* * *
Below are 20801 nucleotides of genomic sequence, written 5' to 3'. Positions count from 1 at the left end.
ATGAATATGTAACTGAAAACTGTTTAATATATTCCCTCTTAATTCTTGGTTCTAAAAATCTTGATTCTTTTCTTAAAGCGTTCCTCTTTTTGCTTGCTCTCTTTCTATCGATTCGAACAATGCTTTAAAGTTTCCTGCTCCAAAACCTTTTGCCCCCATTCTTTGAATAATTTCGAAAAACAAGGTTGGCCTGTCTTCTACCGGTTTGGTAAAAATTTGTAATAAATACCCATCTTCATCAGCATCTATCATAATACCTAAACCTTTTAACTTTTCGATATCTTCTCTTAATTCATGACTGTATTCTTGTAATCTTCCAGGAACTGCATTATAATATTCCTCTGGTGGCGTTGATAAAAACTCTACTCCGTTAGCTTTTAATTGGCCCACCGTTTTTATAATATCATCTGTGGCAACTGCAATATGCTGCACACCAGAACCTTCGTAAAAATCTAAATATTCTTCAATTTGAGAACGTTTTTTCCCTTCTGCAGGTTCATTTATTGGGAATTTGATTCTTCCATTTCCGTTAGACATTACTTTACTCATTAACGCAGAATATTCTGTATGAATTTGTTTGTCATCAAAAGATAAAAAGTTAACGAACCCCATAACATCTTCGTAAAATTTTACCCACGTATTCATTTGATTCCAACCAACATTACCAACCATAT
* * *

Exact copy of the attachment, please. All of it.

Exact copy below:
Below are 20801 nucleotides of genomic sequence, written 5' to 3'. Positions count from 1 at the left end.
ATGAATATGTAACTGAAAACTGTTTAATATATTCCCTCTTAATTCTTGGTTCTAAAAATCTTGATTCTTTTCTTAAAGCGTTCCTCTTTTTGCTTGCTCTCTTTCTATCGATTCGAACAATGCTTTAAAGTTTCCTGCTCCAAAACCTTTTGCCCCCATTCTTTGAATAATTTCGAAAAACAAGGTTGGCCTGTCTTCTACCGGTTTGGTAAAAATTTGTAATAAATACCCATCTTCATCAGCATCTATCATAATACCTAAACCTTTTAACTTTTCGATATCTTCTCTTAATTCATGACTGTATTCTTGTAATCTTCCAGGAACTGCATTATAATATTCCTCTGGTGGCGTTGATAAAAACTCTACTCCGTTAGCTTTTAATTGGCCCACCGTTTTTATAATATCATCTGTGGCAACTGCAATATGCTGCACACCAGAACCTTCGTAAAAATCTAAATATTCTTCAATTTGAGAACGTTTTTTCCCTTCTGCAGGTTCATTTATTGGGAATTTGATTCTTCCATTTCCGTTAGACATTACTTTACTCATTAACGCAGAATATTCTGTATGAATTTGTTTGTCATCAAAAGATAAAAAGTTAACGAACCCCATAACATCTTCGTAAAATTTTACCCACGTATTCATTTGATTCCAACCAACATTACCAACCATAT